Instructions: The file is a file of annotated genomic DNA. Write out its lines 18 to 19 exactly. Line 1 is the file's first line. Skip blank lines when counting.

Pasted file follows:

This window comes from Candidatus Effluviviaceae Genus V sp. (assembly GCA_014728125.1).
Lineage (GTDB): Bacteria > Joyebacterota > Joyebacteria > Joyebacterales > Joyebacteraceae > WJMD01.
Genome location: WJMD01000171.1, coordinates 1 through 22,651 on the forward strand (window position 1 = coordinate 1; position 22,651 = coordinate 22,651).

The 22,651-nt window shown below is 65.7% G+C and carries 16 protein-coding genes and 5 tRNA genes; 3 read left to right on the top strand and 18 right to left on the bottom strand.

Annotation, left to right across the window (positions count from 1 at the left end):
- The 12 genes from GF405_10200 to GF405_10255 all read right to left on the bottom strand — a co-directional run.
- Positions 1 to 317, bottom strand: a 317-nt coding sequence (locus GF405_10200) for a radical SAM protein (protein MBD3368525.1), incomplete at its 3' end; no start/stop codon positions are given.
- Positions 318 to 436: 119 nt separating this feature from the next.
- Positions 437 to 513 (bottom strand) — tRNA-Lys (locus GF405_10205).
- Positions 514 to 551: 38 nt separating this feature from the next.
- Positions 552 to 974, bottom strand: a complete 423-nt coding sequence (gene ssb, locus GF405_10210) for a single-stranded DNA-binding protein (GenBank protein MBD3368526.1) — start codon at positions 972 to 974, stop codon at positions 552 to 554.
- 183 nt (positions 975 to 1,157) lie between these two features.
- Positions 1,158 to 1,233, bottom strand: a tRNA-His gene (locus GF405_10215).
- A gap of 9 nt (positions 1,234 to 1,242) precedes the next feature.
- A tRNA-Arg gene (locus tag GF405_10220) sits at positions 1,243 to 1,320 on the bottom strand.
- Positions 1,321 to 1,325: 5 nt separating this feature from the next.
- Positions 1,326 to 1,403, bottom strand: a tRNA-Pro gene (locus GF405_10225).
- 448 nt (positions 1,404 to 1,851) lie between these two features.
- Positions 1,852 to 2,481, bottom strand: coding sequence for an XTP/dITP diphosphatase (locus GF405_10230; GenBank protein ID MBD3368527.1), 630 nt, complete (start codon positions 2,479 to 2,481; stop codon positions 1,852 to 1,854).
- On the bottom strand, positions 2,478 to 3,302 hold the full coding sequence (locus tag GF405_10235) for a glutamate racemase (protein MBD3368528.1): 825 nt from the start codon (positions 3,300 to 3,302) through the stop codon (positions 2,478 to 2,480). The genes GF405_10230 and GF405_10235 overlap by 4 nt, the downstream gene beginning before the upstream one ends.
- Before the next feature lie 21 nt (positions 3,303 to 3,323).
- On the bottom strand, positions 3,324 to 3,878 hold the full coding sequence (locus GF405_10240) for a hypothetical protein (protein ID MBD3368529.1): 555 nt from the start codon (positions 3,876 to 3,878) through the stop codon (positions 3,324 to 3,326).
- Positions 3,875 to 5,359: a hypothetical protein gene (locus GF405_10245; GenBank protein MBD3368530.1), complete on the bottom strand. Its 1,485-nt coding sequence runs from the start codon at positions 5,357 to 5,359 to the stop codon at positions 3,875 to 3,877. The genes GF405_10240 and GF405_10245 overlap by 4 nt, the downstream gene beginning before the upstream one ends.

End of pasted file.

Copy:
- 448 nt (positions 1,404 to 1,851) lie between these two features.
- Positions 1,852 to 2,481, bottom strand: coding sequence for an XTP/dITP diphosphatase (locus GF405_10230; GenBank protein ID MBD3368527.1), 630 nt, complete (start codon positions 2,479 to 2,481; stop codon positions 1,852 to 1,854).